Friday, July 31, 2009

Landowners Win Explanation Of Border Fence Access

Associated Press / CBS
July 31, 2009
by Christopher Sherman

BROWNSVILLE, Texas (AP) ― A federal judge has ordered the U.S. government to clearly tell property owners affected by the fence along the Mexican border how they will be able to access their land.

It has taken weeks for the government to hammer out such an explanation for five landowners east of Brownsville who have been fighting in court for specifics and clearer language.

On Friday, U.S. District Judge Andrew Hanen told Justice Department lawyers they need to do the same for the approximately 255 other South Texas landowners who have not settled their cases.

"I think the landowners deserve that," Hanen said. If the government is taking their land they should know exactly what is being taken and how they will get to it, he said.

Nearly all of the promised 670 miles of vehicle and pedestrian barriers are complete, but the government has run into stiff resistance in South Texas. While the fence segments in the area run in relatively straight lines, the Rio Grande twists and turns — leaving thousands of acres of land stuck between fence and river.

Friday's status hearing, a step toward trials scheduled for early next year in which juries will decide how much the government should pay landowners, also revealed a significant change by the government as it tries to finish one of the last segments of the fence seven months after it was supposed to be completed.

Until now, the government had purchased for the border fence only strips of land running on the north side of levees that protect the low-lying areas of South Texas from the Rio Grande. But after struggling to sort out access rights for property owners, many of them with commercial farming operations, the government decided it will also condemn the land directly under the levee.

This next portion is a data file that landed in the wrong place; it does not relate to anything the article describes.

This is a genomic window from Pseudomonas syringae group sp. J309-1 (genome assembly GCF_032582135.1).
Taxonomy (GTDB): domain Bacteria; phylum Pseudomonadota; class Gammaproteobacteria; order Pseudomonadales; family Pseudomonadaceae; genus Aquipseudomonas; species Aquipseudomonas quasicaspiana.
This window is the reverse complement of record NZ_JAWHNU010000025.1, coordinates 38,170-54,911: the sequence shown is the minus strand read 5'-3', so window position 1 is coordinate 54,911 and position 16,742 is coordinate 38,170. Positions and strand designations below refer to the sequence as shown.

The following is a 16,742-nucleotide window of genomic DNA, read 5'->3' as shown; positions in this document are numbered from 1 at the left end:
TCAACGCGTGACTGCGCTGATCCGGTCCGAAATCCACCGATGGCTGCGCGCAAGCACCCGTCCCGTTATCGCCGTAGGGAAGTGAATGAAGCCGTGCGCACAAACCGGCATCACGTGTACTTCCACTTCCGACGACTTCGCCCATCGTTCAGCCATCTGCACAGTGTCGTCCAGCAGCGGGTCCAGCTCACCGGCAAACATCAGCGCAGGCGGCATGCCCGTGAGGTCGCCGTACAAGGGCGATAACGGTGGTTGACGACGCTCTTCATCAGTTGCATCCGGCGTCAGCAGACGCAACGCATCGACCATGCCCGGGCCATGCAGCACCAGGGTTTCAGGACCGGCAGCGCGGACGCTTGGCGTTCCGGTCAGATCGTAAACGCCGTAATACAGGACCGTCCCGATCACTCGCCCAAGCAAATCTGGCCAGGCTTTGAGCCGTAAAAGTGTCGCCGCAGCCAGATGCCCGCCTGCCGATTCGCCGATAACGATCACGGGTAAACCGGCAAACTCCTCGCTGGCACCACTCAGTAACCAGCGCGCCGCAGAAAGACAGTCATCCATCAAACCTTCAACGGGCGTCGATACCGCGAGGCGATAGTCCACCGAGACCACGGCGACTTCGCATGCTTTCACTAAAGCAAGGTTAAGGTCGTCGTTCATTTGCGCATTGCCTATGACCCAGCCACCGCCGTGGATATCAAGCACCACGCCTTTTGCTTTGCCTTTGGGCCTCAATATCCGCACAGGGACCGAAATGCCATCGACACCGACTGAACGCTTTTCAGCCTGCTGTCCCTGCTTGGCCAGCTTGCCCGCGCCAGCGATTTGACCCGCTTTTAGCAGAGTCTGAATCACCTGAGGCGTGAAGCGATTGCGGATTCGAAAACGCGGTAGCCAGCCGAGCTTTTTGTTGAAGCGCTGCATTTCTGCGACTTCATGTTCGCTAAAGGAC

Kimberli Loessin, an attorney for several property owners east of Brownsville, said the government planned to take the land under the levee for the easternmost 13-mile border fence segment. It was unclear if the government planned to condemn the levee land in other areas, but Assistant U.S. Attorney Paxton Warner said the government hoped to begin filing amended papers to condemn land by the end of August.

While Border Patrol and other federal agencies have the right to drive along the top of the levee, they did not own it. That made it impossible to guarantee property owners rights to drive along portions of the levee to access land that was stranded in the no man's land between the fence and the Rio Grande.

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